7 book-to-movie adaptations that need another shot
Hearing that your favourite book is heading to the big screen is definitely exciting. But sometimes, directors just don’t hit the mark. Like, at all.
Almost every reader knows the feeling. You put down an amazing book, full of characters that you imagined looking exactly as the author had described, plot twists and turns that took your breath away, and pages of emotions that had you positively hooked. Then, the movie comes out, and something’s missing. The characters are lifeless, the plot has been butchered and everything is just so wrong. And although you wanted to see your book brought to life by the power of Hollywood, you suddenly feel robbed of what could have been something truly amazing.
Here’s a list of seven book-to-movie adaptations that were not done the justice that they deserve, and are in desperate need of a second shot.
Otherwise known as the founding father of bad book-to-movie interpretations, Eragon (2016) was not only nothing that book-lovers wanted, but also nothing that movie-lovers could appreciate. Ultimately, the movie was critically-panned for its lacklustre acting, and the ways in which it disregarded almost every plot point from its source material. If given a second chance, Eragon could be a deep and enjoyable fantasy film or TV series, with so much life and colour - with a bugger budget and more time dedicated to world-building, maybe then this dragon will actually take flight.
For a book about burning, Fahrenheit 451’s (2018) film interpretation was… not hot. Not only did the film erase Guy Montag’s wife, a dynamic and broken character dealing with depression in a dystopian world, but it also dramatically changed the extremely satisfying ending, leaving much to be desired once the film finished. Now while Fahrenheit 451 was attempted in 1966 as well, there still hasn’t been a film adaptation that captures the pure fire of its source material. Given another shot, we need directors who have a burning desire to bring this book to life in a gripping way.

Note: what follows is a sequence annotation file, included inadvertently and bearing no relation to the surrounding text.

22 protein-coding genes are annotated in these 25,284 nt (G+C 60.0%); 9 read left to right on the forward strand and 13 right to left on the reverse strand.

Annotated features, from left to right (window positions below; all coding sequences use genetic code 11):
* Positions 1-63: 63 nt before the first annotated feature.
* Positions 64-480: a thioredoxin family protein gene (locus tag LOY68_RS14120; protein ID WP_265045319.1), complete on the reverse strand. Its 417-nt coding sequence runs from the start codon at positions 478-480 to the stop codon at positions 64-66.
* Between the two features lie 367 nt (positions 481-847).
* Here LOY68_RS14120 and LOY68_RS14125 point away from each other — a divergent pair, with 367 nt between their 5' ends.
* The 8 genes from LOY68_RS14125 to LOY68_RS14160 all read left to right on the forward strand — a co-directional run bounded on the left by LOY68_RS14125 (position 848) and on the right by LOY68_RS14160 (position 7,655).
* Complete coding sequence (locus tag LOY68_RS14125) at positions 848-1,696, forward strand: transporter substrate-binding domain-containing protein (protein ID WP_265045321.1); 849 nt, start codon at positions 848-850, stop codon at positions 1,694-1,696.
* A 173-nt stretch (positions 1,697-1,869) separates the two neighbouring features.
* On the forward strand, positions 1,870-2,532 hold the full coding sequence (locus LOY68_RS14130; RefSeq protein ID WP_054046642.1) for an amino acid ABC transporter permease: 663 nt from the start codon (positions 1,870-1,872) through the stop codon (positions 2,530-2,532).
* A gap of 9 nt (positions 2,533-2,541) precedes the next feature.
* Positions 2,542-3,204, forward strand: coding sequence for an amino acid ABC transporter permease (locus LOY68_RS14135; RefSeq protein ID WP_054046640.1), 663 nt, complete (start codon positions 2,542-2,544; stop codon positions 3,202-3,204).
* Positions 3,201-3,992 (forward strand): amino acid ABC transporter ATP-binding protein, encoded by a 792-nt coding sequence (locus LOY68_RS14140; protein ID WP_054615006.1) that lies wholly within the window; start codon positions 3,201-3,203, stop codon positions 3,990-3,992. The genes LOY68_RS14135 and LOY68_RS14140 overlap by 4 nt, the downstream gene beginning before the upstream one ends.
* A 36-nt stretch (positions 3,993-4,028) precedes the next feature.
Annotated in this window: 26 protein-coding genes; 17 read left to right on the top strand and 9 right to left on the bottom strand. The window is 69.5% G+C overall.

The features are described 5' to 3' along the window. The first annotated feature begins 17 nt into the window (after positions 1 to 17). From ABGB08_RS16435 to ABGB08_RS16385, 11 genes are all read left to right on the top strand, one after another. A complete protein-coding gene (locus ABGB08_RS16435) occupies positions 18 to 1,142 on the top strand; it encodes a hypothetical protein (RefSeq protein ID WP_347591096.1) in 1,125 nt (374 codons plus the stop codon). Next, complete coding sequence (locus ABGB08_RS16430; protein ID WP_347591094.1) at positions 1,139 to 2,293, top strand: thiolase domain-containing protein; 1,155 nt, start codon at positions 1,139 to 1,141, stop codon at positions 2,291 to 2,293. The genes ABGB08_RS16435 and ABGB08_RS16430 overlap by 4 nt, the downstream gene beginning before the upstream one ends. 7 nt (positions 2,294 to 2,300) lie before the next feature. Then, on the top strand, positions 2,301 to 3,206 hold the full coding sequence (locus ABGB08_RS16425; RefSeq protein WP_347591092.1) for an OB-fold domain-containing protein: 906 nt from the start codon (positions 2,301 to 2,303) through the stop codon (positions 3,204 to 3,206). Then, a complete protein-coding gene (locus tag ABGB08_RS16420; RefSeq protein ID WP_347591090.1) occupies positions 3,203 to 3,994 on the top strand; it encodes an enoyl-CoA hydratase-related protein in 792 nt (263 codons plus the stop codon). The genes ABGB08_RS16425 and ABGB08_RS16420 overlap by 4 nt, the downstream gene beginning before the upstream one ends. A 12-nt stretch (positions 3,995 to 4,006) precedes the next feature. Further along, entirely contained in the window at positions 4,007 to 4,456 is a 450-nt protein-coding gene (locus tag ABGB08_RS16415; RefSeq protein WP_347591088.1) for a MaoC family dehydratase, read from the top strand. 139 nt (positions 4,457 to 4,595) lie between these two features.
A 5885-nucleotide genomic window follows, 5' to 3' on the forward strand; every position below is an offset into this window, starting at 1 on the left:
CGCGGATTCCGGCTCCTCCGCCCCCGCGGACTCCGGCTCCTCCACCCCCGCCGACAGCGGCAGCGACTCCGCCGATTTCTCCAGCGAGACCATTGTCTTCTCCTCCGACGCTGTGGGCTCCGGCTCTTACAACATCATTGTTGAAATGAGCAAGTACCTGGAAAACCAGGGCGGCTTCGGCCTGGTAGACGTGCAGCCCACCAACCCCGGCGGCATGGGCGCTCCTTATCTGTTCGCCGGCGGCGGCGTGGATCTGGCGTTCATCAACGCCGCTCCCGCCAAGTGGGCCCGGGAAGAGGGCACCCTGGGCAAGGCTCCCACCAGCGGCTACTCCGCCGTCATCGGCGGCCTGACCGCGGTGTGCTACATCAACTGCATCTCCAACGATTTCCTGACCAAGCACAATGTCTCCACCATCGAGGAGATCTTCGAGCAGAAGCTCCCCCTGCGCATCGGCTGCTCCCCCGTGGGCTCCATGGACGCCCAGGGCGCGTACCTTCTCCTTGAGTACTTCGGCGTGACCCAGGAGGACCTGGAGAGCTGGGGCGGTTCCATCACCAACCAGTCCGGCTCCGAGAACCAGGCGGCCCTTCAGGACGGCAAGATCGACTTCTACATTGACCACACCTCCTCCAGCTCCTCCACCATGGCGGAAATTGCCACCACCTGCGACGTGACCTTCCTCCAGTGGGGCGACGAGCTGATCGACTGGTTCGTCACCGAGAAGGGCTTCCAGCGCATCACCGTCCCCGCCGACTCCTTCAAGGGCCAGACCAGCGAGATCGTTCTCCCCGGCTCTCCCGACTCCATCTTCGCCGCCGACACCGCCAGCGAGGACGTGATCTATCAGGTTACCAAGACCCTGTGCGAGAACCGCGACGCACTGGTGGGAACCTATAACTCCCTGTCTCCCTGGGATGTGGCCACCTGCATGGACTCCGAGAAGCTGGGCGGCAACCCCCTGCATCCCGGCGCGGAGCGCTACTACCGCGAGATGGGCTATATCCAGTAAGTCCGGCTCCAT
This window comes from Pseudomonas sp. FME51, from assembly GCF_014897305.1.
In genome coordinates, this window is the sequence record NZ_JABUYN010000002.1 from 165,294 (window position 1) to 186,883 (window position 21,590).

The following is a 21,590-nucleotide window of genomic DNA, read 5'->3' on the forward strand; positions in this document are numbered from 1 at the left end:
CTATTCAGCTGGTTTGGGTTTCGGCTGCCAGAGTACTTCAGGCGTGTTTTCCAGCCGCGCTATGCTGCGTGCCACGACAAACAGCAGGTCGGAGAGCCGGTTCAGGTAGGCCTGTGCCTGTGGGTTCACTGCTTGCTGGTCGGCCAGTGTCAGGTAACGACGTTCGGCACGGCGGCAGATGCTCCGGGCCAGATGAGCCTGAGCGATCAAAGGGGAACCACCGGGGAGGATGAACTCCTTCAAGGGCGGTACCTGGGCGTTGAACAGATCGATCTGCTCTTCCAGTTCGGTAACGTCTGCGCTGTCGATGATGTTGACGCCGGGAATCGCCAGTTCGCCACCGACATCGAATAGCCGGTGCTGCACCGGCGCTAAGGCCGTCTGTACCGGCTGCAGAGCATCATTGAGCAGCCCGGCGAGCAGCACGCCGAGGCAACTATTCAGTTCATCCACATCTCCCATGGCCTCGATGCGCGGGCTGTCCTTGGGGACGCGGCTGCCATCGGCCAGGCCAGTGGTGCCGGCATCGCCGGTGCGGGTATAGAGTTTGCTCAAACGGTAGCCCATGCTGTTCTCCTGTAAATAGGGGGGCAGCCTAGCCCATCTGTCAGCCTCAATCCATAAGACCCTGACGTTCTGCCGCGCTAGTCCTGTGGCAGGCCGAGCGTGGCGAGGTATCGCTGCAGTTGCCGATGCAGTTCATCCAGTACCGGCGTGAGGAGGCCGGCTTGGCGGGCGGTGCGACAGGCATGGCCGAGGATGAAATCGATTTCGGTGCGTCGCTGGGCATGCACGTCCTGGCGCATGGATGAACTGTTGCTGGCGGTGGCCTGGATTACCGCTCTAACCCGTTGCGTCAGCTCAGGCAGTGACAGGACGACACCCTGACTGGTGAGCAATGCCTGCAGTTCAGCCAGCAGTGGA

Beautiful Creatures (2013) transformed a complex and engaging fantasy world into a lacklustre version of Twilight, but with witches. Ultimately, this creature was not at all beautiful. Given a second shot, the movie would excel as a television series, exploring the unique take on coming of age and love that the original book so brilliantly portrayed, but the movie lost to cheap theatrics.
Murder on the Orient Express
Flashy costume changes and exquisite set design are barely enough when it comes to putting Agatha Christie’s novels on the big screen. What makes the crime queen’s books excel is the descriptions of captivating personalities, and the exploration of the characters' minds. Murder on the Orient Express (2017) needed to be less of a typical murder mystery and more of an Agatha Christie murder mystery, one with thought, feeling, and extremely clever scenarios. Maybe next time they won’t murder it.
The League of Extraordinary Gentleman
With a score of 17% on Rotten Tomatoes and Sean Connery attributing this movie as to why he quit acting, it’s no secret that The League of Extraordinary Gentleman deserved better. This comic-to-movie interpretation turned dark and complex characters into mindless love interests and action set pieces, all for the worst. Next time, it would be extraordinary if they incorporated the complexity of the comics, and didn’t shy away from the comic's more mature identity.
The Percy Jackson Series
While Percy may have been (accused of being) the Lightning Thief, it's the audience, rather than Zeus, that were really robbed. While the books explored a surprising depth of Greek mythology with humorous descriptions, the film seemed to lack any real sense of wonder or imagination. If there is a second shot, the movies need to have a sense of awe and majesty that was found in the Harry Potter series, but make it distinctly Greek, with full of that special Rick Riordan charm.
It’s almost impossible to turn a Dr. Seuss book into a bad movie. His worlds are colourful, his metaphors are extremely well-hidden, and his charm is universal across children and adults. I mean, even Cat in the Hat (2003) and How The Grinch Stole Christmas (2000) had their meme-able charm. However, The Lorax (2012), a colourful story about environmentalism and the warnings of an adorable bearded-creature, is converted into one boy's quest to impress a girl by finding her a tree seed. While the Lorax himself is animated beautifully, the movie loses the book's essential core. On the bright side, at least it wasn’t a film with a human in an orange suit.
Michael Di Iorio is a third-year Journalism student. He has a passion for human rights, local drama and protesting against misguided portrayals of the Lorax.